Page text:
A standard biography ranges from 300 to 500 words. Using short, strong paragraph structures, you can cover plenty of ground surrounding who you are as a professional. Topics you should include in your bio include:

• Your education/degrees held.
• An overview of your job history and specific highlights.
• Any professional achievements tied to your work experience.
• Information on your current role.
• Brief mentions of work-related hobbies and/or goals.

While some professionals like to include a headshot within a biography, this isn’t always necessary, and is more geared toward personal preference. You can simply offer your name, followed by your current title, and then go into detail about your career.


Since your professional biography should span your career, while focusing on your current role (if applicable), you should not go above and beyond to include extraneous details. As mentioned, a slight taste of your outside interests can work to your advantage by giving you a personal edge, but more than a sentence or two surrounding is entirely unnecessary and offbeat. Details your professional biography should not cover in depth include:

  • The story of your childhood: Since this is not in line with a literary biography, you need not outline your upbringing. However, a smaller influential mention that brought you to your current outpost is acceptable.
  • Your current marital/family status: If you choose to make a brief mention about your family, that should count as the ‘personal details’ inclusion. Your work biography is no setting for familial information.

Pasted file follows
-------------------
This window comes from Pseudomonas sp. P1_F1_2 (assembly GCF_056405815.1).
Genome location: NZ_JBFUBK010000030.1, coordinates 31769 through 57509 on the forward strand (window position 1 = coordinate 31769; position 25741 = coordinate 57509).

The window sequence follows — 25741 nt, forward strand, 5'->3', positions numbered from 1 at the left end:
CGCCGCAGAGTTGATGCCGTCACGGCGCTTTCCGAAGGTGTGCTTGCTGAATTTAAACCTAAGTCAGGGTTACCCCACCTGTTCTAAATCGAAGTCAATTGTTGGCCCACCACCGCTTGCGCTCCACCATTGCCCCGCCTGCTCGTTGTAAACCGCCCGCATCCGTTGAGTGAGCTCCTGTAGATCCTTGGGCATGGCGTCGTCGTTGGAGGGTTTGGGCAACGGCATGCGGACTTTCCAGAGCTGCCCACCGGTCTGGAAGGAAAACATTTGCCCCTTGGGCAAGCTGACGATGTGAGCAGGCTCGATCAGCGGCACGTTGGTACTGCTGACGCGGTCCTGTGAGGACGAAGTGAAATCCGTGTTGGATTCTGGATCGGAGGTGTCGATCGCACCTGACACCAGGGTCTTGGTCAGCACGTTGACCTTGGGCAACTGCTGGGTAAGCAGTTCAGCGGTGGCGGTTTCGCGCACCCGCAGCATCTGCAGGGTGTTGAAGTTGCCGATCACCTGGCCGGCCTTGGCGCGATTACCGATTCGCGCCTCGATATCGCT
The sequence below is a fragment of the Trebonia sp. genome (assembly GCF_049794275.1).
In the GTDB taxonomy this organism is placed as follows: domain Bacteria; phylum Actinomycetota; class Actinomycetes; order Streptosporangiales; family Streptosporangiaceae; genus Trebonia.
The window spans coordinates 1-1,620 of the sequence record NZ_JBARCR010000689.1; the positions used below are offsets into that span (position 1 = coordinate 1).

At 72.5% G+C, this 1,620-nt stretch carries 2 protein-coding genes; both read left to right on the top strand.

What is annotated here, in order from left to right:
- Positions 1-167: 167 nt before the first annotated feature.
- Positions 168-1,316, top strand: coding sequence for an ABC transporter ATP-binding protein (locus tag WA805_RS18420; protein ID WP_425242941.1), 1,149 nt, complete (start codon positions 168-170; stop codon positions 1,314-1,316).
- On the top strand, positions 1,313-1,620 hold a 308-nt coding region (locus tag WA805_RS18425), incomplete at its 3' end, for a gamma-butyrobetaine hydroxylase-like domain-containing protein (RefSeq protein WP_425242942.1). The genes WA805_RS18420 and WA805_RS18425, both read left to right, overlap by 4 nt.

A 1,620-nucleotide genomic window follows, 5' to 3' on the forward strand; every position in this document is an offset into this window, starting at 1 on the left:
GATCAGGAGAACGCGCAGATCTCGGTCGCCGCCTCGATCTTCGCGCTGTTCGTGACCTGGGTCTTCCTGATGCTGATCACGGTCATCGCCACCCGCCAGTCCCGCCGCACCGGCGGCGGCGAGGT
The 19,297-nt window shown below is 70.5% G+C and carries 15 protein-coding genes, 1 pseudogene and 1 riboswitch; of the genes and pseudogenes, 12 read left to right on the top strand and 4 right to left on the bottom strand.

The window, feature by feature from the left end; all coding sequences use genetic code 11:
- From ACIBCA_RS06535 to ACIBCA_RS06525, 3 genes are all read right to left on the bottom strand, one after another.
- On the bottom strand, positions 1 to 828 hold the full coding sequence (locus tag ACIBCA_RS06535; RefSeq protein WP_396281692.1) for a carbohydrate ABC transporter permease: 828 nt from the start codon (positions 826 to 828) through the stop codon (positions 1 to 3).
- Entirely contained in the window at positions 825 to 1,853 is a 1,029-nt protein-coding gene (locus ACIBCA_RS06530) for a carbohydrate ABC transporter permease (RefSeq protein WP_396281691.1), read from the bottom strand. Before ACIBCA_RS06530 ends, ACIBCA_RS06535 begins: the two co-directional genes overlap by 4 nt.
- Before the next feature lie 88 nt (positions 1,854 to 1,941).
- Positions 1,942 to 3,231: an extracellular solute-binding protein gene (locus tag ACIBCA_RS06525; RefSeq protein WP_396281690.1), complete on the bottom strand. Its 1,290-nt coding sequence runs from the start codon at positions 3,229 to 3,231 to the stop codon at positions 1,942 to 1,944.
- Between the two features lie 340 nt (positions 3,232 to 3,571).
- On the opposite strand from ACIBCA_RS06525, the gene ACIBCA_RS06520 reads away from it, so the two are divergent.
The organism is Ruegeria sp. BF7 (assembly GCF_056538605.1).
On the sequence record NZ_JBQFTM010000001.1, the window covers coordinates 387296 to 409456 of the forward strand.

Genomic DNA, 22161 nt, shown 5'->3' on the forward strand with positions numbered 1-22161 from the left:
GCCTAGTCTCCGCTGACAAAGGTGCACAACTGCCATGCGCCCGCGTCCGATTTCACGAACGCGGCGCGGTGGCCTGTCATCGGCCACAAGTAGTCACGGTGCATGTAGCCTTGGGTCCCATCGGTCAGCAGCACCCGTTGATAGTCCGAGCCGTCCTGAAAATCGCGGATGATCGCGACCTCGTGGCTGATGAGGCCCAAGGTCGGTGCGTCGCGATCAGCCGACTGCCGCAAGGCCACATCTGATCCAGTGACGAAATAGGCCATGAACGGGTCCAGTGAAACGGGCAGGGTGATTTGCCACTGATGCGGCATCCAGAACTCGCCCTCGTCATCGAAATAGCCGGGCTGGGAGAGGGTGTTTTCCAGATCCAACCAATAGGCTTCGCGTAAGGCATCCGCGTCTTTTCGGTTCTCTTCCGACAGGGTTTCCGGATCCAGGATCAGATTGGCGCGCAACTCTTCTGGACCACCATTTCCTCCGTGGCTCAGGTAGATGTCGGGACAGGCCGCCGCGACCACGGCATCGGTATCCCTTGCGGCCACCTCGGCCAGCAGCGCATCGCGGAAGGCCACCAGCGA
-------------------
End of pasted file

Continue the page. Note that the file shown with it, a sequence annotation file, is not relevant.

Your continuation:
• Tales of hardships you have encountered: While an impactful note or two might help in pitching yourself to the press, information surrounding your personal hardships does not need to be contained in this basic document on your work background meant for wide circulation.
  • Your favorite things: This document should not cover your favorite foods, music or films – unless these interests tie directly to your job or industry.


If you do not have the confidence to tell your own work tale, you can hire a professional writer who does. As mentioned, learning how to author a professional biography is part of any traditional publicist’s initial services. However, if you do not have the funds – nor the desire – to hire a PR pro to work in your corner, you can simply seek out an experienced writer for the production of your one-time biography. But, remember that keeping this document updated is your responsibility.

Use the above guide to achieve the ideal construction of your professional bio, or as a checklist surrounding one you decide to have commissioned on your behalf.

If you are interested in taking the steps to boost your professional writing skills on your own, consider the services of a personalized writer training program.